Over the centuries tea has been many things to many people. Early on, in Asia, it was mostly the drink of emperors and other nobility. When it first came to Europe it was so expensive, due in large part to relatively scarce supplies, that no one but the rich and powerful could afford it.
Even as tea supplies increased and prices started to come down, it was largely a beverage that had something of a genteel reputation. To this day one still tends to picture it as a cultured beverage consumed by well-dressed ladies of a certain age, who sip it ever so politely from the most delicate China, and of course with their pinkies extended. Even now, with specialty tea making its way to a wider audience and positioning itself as a hipper alternative to that other hot drink, it has a reputation as something of a kinder, gentler drink.
Which is why it might come as something of a shock to realize that in certain times and places tea drinking was not all that highly regarded. Take nineteenth century Ireland, for instance. And before we go on, let’s point out that the Irish have historically been one of the greatest tea-loving peoples of them all.
None of which stopped certain members of Irish society from looking down their nose at tea drinkers, according to a recent research study. The study was conducted by Dr. Helen O’Connell, of Durham University, in the United Kingdom. She found that not everyone in nineteenth century Ireland was so enamored of tea’s potential virtues and many of those didn’t hesitate to make their opinions known.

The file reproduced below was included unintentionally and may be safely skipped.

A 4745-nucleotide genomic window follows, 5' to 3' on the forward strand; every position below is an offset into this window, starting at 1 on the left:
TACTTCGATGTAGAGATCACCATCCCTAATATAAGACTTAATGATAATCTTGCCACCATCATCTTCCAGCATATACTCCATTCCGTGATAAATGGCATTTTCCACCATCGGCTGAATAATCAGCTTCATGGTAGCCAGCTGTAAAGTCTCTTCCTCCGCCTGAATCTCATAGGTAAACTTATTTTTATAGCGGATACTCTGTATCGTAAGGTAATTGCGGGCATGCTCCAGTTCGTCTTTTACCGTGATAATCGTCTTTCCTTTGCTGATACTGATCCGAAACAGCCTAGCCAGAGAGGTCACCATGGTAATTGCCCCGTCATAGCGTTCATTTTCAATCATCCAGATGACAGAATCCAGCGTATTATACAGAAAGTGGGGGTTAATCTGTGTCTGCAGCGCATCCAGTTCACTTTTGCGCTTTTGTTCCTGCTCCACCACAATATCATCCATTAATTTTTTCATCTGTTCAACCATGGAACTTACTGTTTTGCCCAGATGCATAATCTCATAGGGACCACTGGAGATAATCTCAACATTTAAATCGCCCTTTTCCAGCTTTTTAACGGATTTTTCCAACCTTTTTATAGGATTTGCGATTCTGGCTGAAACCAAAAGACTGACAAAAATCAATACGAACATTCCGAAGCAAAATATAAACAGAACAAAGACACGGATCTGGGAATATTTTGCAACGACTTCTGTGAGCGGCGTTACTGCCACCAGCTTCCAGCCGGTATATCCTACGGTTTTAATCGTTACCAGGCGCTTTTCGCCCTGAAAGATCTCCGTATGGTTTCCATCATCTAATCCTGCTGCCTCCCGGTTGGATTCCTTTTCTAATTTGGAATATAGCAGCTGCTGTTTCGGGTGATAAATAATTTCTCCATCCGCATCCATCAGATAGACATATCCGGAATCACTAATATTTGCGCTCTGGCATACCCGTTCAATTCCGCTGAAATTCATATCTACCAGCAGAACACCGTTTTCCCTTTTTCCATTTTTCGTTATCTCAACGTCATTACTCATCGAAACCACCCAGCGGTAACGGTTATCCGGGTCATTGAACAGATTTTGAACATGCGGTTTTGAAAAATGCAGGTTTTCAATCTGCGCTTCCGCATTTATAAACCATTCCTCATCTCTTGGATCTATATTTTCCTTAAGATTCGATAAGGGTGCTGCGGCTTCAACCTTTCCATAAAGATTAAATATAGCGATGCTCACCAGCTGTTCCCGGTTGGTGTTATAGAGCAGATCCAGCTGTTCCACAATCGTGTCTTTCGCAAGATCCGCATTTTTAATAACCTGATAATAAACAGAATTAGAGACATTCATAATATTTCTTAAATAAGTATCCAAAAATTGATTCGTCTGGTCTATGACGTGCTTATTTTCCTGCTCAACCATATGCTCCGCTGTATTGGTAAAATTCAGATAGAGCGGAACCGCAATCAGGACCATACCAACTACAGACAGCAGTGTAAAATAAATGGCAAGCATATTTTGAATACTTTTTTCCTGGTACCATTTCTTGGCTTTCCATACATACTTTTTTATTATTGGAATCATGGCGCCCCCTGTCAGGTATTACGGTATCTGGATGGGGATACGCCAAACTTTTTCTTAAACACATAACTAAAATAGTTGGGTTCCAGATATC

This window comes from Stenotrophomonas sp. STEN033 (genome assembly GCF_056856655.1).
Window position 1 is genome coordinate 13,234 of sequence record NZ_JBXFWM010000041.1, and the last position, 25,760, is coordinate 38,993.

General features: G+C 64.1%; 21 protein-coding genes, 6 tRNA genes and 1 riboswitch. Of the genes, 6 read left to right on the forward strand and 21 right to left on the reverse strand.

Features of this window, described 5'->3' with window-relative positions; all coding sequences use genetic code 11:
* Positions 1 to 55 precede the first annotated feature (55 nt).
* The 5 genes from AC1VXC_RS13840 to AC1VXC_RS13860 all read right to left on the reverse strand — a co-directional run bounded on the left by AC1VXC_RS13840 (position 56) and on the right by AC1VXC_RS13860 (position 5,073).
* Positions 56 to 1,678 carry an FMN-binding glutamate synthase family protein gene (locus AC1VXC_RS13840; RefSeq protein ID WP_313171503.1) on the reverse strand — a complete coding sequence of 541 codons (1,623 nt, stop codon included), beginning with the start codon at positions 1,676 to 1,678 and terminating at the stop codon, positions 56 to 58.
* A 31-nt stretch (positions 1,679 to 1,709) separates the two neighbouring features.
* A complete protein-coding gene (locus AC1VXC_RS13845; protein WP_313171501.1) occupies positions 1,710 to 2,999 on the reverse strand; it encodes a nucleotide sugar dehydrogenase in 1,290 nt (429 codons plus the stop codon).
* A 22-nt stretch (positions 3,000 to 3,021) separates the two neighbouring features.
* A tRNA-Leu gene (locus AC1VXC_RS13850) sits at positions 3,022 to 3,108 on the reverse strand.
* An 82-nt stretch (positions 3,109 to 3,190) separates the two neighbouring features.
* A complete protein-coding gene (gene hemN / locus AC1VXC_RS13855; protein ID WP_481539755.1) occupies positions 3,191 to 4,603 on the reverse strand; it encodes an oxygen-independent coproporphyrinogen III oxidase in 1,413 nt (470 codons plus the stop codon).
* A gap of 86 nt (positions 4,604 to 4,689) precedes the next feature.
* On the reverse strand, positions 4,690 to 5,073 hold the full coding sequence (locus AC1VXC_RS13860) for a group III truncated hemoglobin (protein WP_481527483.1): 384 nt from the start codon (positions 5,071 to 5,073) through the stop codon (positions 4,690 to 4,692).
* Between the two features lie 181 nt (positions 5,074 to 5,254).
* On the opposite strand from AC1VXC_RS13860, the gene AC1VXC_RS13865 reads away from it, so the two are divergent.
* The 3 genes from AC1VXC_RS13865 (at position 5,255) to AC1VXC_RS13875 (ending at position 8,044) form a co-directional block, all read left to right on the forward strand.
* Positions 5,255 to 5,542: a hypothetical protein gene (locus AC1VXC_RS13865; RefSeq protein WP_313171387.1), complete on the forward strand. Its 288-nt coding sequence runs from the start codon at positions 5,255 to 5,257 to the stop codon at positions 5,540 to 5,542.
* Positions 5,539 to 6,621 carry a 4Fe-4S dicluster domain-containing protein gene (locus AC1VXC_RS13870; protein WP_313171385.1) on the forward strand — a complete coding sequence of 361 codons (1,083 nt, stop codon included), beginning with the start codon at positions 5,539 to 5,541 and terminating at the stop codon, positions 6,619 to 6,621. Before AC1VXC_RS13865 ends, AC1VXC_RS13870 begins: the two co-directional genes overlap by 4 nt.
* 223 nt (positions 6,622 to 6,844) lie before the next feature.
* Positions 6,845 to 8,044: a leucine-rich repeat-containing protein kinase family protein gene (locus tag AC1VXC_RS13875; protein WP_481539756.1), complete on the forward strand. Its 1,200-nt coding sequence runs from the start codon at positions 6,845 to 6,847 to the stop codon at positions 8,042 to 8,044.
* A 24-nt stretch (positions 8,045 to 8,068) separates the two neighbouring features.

Unlike earlier times in Europe, when some commentators attacked this newish beverage on the grounds that it was supposedly unhealthy for those who drank it, the sources that O’Connell examined objected to tea drinking more on the grounds that it was thought to be a needless luxury, not to mention a bit irresponsible and perhaps even a bit hoity-toity (my words, in this latter case).
Not that it did much good, as I’ve already noted, since the numbers show that the Irish are and have been for some time some of the world’s top tea drinkers. O’Connell’s research apparently won’t appear until sometime in 2013, so you can read another take on it in this article.
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